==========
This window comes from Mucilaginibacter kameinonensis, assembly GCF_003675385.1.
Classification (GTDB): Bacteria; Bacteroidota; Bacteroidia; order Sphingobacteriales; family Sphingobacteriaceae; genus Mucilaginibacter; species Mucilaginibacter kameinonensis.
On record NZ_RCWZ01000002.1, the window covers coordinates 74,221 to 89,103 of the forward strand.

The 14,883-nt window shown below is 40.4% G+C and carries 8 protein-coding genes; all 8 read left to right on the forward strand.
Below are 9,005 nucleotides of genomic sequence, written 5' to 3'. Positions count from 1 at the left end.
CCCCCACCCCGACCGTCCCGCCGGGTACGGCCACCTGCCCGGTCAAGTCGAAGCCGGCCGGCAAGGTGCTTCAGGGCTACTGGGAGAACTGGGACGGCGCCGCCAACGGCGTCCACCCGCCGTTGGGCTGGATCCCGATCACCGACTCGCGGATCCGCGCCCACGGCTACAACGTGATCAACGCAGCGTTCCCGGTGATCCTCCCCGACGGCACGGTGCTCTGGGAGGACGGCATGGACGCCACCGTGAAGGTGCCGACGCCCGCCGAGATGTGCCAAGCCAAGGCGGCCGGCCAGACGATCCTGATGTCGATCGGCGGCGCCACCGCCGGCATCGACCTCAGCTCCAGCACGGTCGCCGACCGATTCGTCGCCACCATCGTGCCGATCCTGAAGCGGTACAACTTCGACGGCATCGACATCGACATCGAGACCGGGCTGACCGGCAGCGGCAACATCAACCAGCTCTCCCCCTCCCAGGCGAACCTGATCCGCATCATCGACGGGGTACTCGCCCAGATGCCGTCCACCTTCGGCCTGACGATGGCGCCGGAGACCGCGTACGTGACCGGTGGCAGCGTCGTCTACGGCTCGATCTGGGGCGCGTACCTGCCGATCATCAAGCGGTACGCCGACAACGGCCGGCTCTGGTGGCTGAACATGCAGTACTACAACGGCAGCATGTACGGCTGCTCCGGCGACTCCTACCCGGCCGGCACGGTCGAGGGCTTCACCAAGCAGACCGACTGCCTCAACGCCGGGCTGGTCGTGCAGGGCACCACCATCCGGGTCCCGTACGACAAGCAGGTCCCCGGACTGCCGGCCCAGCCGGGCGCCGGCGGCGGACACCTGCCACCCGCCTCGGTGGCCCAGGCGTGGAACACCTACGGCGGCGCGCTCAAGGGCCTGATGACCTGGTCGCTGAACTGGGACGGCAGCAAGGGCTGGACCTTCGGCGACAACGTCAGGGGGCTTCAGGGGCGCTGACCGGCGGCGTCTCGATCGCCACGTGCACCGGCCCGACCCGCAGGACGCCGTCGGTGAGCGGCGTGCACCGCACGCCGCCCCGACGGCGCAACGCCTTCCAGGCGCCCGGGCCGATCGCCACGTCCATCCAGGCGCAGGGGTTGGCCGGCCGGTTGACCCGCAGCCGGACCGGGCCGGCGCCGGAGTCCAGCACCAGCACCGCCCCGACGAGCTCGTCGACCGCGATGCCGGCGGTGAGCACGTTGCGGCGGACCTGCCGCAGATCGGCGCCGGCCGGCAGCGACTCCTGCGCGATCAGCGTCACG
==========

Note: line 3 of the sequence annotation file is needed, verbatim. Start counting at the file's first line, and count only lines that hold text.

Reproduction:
On record NZ_RCWZ01000002.1, the window covers coordinates 74,221 to 89,103 of the forward strand.